Letterboxd Season Challenge: High and Low (1963)

Film 3 for the Letterboxd Season Challenge. The other films I plan to watch for the challenge are here.

Week 3, Sept 20-26: Master of the East
Challenge: Watch an unseen film directed by Akira Kurosawa
Film I Chose: High and Low (1963)

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I’ve been keeping up watching the films for the Letterboxd challenge; less so writing them up, and even less so posting my thoughts over here! So expect an onslaught of posts ever the next few days as I catch up. Japanese film is troublesome for me, and I often have trouble with even the most well-known and accessible films, like those from Kurosawa. That said, more exposure is definitely helping, and I’ve really been looking forward to High and Low, which was my first non-samurai Kurosawa film.

Maybe this is the direction I need to go, because I loved this. I knew the basics of the premise, that Toshiro Mifune played a businessman who has his son kidnapped and held for ransom, but then discovers that the kidnapper made a mistake and kidnapped his chauffeur’s son instead – will he still jeopardize his long-planned company takeover and risk losing everything in order to pay the ransom on the boy?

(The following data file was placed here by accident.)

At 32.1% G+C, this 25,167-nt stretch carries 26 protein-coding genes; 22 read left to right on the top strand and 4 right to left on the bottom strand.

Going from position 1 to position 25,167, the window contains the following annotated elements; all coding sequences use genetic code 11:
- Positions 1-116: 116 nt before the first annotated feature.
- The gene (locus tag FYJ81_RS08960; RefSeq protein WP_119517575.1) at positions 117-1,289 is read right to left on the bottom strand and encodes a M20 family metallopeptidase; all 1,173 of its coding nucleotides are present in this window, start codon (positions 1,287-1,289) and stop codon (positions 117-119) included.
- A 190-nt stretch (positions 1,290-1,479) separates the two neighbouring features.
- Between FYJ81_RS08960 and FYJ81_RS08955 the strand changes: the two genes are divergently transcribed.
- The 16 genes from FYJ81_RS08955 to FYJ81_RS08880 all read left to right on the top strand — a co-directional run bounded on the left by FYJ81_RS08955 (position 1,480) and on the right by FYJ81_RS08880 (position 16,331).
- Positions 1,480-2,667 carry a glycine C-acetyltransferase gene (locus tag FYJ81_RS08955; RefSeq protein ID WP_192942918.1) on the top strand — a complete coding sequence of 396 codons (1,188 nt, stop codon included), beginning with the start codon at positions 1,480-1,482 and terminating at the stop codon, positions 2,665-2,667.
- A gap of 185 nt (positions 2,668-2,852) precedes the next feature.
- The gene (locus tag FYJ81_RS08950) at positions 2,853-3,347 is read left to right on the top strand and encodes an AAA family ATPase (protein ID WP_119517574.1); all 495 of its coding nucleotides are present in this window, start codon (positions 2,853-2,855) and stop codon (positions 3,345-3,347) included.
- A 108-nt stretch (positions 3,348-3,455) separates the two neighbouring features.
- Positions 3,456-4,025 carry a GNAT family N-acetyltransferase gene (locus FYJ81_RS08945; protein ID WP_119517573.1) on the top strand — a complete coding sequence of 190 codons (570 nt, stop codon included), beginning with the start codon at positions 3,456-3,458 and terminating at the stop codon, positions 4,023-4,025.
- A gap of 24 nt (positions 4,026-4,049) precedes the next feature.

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Turns out that’s like the first half hour of a two and a half hour movie. The rest is a fascinating and meticulous police investigation into trying to find and trap the kidnapper, which involves really excellent police work (refreshing since a lot of times police in movies are totally incompetent), a trip through the seedier side of Tokyo and some truly disturbing heroin den scenes, and a commentary on the dichotomy between the economic divisions (the “high” and “low”) that plague society.

Kurosawa is always a wonderful technician, and that’s certainly true here, especially in how he arranges people in the frame – in the early ransom scenes, he’s working with often six or seven people in a shot, and he guides your attention perfectly between them purely with composition. Later on, surveillance through the city is meandering and confusing, but he’s able to keep it clear who and where everyone is in relation to each other.

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I definitely enjoyed this foray into Kurosawa’s crime/contemporary films, and will be seeking out more of them soon.

After watching a film, I always rank it on Flickchart, a movie website that pits movies against each other until you form your ranked list of favorite movies. Note that High and Low was one of only two films in the Flickchart Top 100 that I had not seen (the other is Rocky, and I’m in no hurry). Here’s how High and Low entered my chart:

High and Low > A Matter of Loaf and Death
High and Low > Through a Glass Darkly
High and Low > Hans Christian Andersen
High and Low < Schindler’s List
High and Low < Where Danger Lives
High and Low > Argo
High and Low < Galaxy Quest
High and Low > Frozen
High and Low < The Master
High and Low < The Narrow Margin
High and Low > Rebel Without a Cause
High and Low > Wall-E

Final ranking #369 out of 3537 (I actually ranked it again a few days after this and it landed at #195!)